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Sebastian Vettel moved clear at the top of the world championship on Sunday when he claimed a well-judged victory for Ferrari in the Bahrain Grand Prix.
The 29-year-old four-time champion came home seven seconds ahead of three-time champion Lewis Hamilton of Mercedes, who made a late charge for victory after collecting a five-seconds penalty for a pit-lane misdemeanour.
Hamilton’s new Mercedes team-mate Valtteri Bottas finished third, after starting from his maiden pole position, ahead of compatriot Kimi Raikkonen in the second Ferrari and fifth-placed Australian Daniel Ricciardo.
It was Vettel’s third win in Bahrain and the 44th of his career.
After a year of disappointment, the McLaren Honda team unexpectedly had every reason to smile on Friday thanks to rookie Stoffel Vandoorne and former world champion Jenson Button.
In the absence of injured two-time world champion Fernando Alonso, reserve driver Vandoorne received a late call to fly overnight from Japan to take part in the Bahrain Grand Prix.
It was, he admitted, a daunting task and a major challenge -– and an unusual way to celebrate his birthday.
But after a flight spent reading and preparing for his Formula One debut, the Belgian rookie impressed by clocking the 11th best time in second free practice.
And if that was not enough, his mere presence in the garage had an uplifting affect on team-mate Button, the 2009 world champion speeding to third behind the two pace-setting Mercedes cars of Nico Rosberg and Lewis Hamilton.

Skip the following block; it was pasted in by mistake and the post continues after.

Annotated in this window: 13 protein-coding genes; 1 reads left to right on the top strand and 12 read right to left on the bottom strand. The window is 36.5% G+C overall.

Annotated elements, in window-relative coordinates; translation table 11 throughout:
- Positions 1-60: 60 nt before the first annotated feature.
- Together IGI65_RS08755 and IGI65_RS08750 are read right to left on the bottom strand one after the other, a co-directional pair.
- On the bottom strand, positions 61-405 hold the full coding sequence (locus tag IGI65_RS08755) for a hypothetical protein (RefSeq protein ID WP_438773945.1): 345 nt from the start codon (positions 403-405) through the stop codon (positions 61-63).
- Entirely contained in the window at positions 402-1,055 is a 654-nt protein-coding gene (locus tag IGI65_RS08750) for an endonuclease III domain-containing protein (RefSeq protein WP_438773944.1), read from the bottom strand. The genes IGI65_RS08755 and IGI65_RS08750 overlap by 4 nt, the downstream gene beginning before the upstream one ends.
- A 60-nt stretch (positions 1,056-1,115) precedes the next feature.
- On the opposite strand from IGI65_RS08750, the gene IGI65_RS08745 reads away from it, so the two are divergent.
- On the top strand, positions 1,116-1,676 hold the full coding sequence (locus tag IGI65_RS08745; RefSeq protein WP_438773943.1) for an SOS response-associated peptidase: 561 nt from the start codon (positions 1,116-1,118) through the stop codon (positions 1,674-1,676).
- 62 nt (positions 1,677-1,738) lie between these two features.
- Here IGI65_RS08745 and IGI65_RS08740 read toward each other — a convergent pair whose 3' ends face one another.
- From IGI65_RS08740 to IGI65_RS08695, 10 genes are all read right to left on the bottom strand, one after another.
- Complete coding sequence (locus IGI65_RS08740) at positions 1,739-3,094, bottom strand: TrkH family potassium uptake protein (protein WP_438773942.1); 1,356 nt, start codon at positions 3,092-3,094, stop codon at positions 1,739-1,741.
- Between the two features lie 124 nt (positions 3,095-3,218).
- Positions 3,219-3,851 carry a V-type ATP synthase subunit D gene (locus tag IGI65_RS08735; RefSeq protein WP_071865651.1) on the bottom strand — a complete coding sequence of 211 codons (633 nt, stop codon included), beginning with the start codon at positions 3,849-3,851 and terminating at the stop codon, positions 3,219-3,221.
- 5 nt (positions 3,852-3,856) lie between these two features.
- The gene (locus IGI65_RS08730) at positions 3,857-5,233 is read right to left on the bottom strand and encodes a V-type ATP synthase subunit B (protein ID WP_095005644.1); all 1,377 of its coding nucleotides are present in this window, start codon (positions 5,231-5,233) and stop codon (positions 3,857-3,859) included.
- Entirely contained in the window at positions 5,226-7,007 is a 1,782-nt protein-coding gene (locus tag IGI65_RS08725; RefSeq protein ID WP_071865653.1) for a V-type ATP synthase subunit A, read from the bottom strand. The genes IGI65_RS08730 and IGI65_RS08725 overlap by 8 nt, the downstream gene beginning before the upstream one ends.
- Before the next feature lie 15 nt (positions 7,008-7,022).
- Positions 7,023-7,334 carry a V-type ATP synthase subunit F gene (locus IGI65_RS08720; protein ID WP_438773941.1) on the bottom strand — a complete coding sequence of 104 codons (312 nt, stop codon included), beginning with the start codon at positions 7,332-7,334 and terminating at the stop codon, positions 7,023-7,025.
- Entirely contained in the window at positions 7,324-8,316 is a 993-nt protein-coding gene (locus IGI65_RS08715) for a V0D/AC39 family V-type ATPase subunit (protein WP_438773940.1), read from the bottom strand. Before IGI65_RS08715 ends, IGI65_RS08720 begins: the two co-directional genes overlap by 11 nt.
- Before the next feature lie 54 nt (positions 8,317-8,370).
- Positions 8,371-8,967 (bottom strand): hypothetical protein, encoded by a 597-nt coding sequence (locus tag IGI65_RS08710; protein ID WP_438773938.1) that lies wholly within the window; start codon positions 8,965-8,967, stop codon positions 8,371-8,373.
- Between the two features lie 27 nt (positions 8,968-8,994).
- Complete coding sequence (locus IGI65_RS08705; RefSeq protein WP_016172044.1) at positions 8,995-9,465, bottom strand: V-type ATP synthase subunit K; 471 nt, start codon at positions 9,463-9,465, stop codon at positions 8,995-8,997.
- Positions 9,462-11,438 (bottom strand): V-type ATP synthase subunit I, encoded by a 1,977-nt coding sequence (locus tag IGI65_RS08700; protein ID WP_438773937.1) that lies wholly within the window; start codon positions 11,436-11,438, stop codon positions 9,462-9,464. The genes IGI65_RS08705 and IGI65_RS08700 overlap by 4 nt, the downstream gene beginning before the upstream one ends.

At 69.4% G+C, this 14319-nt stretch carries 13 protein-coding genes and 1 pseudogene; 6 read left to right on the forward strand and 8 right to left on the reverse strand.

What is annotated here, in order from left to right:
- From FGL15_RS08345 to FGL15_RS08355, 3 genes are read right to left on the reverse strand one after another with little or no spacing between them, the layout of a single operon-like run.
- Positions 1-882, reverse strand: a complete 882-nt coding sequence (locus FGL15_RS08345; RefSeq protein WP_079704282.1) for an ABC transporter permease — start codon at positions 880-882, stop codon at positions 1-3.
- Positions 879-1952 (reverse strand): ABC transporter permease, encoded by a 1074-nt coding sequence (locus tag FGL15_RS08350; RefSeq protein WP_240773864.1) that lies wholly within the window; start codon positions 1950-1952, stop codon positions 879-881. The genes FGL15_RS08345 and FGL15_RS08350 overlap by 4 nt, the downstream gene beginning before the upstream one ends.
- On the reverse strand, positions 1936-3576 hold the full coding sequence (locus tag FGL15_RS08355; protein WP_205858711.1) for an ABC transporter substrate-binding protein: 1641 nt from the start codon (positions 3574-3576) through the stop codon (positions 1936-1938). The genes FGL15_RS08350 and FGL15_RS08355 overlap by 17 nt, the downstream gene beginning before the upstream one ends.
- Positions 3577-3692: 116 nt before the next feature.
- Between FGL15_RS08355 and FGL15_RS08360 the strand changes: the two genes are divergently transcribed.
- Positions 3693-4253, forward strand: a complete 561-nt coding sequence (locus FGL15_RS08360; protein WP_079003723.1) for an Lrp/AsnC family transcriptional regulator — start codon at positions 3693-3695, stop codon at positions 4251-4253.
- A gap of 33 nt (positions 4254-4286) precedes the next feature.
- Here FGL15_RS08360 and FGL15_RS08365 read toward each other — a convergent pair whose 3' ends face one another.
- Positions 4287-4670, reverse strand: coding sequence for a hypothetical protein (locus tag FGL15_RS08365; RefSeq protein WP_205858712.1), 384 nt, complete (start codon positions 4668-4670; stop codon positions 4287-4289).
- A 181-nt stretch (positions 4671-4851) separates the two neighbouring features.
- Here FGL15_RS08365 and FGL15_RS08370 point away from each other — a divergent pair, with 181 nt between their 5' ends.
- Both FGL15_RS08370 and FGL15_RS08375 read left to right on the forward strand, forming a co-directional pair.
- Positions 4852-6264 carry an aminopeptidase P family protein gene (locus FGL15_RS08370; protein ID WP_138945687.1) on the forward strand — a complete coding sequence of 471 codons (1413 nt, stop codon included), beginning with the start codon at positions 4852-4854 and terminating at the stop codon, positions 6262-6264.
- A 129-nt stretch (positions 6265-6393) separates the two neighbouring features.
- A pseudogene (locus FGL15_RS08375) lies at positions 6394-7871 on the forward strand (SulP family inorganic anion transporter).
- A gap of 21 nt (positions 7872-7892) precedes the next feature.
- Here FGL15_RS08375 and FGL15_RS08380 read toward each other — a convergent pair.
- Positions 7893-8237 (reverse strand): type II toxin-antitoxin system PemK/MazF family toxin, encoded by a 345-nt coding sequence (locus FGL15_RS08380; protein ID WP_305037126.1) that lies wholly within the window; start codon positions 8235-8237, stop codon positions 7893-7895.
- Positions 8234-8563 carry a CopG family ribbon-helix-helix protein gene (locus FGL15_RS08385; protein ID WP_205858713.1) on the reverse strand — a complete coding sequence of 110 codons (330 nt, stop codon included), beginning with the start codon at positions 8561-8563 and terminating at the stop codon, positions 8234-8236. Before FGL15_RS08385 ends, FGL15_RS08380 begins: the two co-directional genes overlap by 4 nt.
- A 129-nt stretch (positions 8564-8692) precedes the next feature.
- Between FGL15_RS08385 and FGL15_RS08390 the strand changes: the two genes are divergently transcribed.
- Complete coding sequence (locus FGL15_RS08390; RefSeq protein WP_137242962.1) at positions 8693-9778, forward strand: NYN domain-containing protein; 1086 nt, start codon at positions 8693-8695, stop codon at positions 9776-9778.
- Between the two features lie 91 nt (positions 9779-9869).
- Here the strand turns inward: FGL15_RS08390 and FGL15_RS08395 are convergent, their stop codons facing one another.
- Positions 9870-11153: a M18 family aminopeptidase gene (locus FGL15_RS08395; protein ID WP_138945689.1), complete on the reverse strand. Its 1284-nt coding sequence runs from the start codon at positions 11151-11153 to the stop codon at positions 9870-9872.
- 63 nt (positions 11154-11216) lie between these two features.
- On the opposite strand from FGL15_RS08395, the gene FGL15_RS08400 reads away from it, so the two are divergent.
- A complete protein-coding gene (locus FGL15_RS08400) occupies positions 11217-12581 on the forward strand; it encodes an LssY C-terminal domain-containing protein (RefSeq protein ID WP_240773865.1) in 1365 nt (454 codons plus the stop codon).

“I turned 24 on Saturday,” said Vandoorne. “So, this is a very good birthday present! Today has been great. I wasn’t expecting to drive this weekend, but I’m very happy for this opportunity.
Alonso was ruled out of action after a medical examination on Thursday revealed he had damaged lungs and cracked ribs following his high-speed crash at the Australian Grand Prix.
“I got the call yesterday evening when I was about to leave Japan,” said Vandoorne.
“From then on things started to get a little bit hectic. I had a lot of calls with all engineers.
“They sent me all the files I had to know, with all the information about the steering wheel, operations before and during the race, what we can and cannot say and what we have to do.
“I’ve spent my time well on the plane. I think today went very well and after a night’s sleep, thinking about tomorrow, I feel very confident about it.”
Button, who revelled in driving a more competitive car, said: “He’s done a really good job today, his lap would’ve been a lot better than it looked.
“He’s fitted in, as you would expect of such a very talented driver. So, we’ll see what we can do as a team now.
“Truly, we don’t really know yet where we are. It’s only practice isn’t it? But, I must say, it was a lot more fun than normal.”